A study published online in Archives of Osteoporosis found that moderate to heavy smoking could lead to higher cortical bone porosity in women. The study included 46 female smokers aged 35–64 years and 45 age- and body mass-matched female nonsmokers. Researchers used low-resolution images to determine distal radius macro-scale variables (including bone volume, bone mineral content, and volumetric bone mineral density [vBMD]) and high-resolution peripheral quantitative CT to measure distal radius microstructure. Among the smokers, cortical porosity was 33 percent higher, cortical vBMD was 3 percent lower, and stiffness was 8 percent lower than the nonsmoking group. Macro-scale variables did not differ between cohorts.
Study observes indicators of knee stiffness surgery after tibial plateau fixation
The greatest risk factors for knee stiffness surgery in tibial plateau fixation patients appear to be the number of weeks spent in an external fixator and the presence of bilateral tibial plateau fracture, according to a study published in the September issue of the Journal of Orthopaedic Trauma. The retrospective, observational cohort studied compared 110 patients who underwent surgery (manipulation while under anesthesia, arthroscopic lysis of adhesion, or quadricepsplasty) for knee stiffness and 319 patients with tibial plateau fractures treated with open reduction and internal fixation who did not undergo surgery for knee stiffness (control group). The researchers found that external fixator time and bilateral tibial plateau fractures were significant predictors of surgical intervention for knee stiffness. They recommended that clinicians be aware of these risk factors as indicators of potential subsequent surgery.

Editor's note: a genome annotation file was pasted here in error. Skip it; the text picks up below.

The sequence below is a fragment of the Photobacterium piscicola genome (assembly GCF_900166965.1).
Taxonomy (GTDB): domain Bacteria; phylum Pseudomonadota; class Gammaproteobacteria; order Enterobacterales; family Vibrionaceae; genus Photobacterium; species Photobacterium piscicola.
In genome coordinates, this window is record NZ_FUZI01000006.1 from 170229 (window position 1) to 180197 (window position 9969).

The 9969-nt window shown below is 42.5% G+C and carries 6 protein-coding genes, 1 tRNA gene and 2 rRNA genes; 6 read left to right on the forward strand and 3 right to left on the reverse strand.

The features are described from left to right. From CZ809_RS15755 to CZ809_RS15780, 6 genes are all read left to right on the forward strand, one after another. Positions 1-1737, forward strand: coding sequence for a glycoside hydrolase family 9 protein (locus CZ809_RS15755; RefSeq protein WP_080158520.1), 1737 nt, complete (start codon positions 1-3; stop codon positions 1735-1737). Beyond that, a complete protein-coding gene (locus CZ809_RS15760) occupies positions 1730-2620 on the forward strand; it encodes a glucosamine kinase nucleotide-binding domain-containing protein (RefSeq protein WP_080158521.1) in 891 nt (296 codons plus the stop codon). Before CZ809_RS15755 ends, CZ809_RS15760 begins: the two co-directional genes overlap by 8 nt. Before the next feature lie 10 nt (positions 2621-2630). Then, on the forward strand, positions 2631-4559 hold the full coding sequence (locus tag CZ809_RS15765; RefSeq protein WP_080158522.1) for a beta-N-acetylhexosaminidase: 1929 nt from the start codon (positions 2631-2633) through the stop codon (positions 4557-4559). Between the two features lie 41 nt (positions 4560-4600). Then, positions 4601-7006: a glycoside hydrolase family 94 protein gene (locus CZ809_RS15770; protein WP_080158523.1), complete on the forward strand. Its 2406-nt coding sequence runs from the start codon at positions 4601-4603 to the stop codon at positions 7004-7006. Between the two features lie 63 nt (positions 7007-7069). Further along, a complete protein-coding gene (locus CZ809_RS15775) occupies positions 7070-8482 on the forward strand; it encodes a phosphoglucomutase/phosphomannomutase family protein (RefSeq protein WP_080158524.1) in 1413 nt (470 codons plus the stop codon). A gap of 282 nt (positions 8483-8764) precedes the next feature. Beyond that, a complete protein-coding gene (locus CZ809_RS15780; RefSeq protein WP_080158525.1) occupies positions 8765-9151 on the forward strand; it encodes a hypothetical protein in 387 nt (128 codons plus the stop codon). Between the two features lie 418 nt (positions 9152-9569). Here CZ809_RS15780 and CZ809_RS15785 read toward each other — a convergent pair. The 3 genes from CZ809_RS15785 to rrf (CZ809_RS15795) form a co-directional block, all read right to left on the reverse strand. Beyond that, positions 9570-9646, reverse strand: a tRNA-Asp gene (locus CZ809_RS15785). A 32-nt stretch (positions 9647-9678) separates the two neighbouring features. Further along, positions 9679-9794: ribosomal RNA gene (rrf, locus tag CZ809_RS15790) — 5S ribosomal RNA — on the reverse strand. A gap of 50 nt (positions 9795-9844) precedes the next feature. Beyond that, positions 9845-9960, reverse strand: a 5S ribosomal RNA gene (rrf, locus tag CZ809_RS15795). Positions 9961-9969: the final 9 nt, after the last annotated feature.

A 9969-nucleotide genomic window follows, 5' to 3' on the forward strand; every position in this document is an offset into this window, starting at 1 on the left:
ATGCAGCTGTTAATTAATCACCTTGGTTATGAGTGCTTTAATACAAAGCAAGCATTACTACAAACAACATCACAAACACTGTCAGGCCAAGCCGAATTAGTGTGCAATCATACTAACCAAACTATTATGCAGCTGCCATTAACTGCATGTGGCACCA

A study published online in BMC Musculoskeletal Disorders found patients with mild-to-moderate hip osteoarthritis (OA) may experience significantly lower levels of hip and knee muscle strength than those without hip OA. Researchers compared muscle strength in patients with symptomatic and radiographic hip OA (n = 19; 12 unilateral, seven bilateral) and healthy individuals (n = 23) and measured isometric strength in the hip and knee flexors and extensors and hip abductors and adductors. OA patients had much lower knee flexor and extensor and hip flexor, extensor, and abductor strength than the healthy individuals. The researchers suggested early intervention be used to target these muscle weaknesses.
Study: Risks of osteomyelitis in combat trauma patients
An assessment of U.S. military personnel with combat-related trauma found that those with significant muscle damage had the highest risk for osteomyelitis, according to a study published in the September issue of the Journal of Orthopaedic Trauma. Researchers reviewed 130 tibia osteomyelitis cases and 85 controls. Blast injuries, antibiotic bead utilization, high risk of transtibial amputations on the Gustilo–Andersen scale, and foreign body at the fracture site were all risk factors for the development of osteomyelitis.
Study identifies COPD as a potential risk factor in lower-limb arthroplasty patients
A study published online in the International Journal of Chronic Obstructive Pulmonary Disease found that chronic obstructive pulmonary disease (COPD) may be a risk factor for increased length of hospital stay, pneumonia and wound infection, a need for red blood cell (RBC) transfusion, and other general complications following lower-limb arthroplasty. The single-blind study included a monocentric patient cohort of 2,760 arthroplasties. After controlling for confounding factors, researchers found that C-reactive protein and leukocyte levels were higher among those with COPD. Risks for admission to the intensive care unit and pneumonia were increased in the COPD cohort. Although not significant, COPD patients also had higher rates of infection, more RBC transfusions, and longer hospital stays.
AAOS members will soon receive the print edition of the September issue of AAOS Now, but the electronic edition is already available on the AAOS Now website and on iOS and Android devices through the AAOS Access app. This month’s issue includes information on opioid use following foot and ankle procedures, the importance of diagnostic coding in value-based care, and the connection between binge drinking and fracture healing.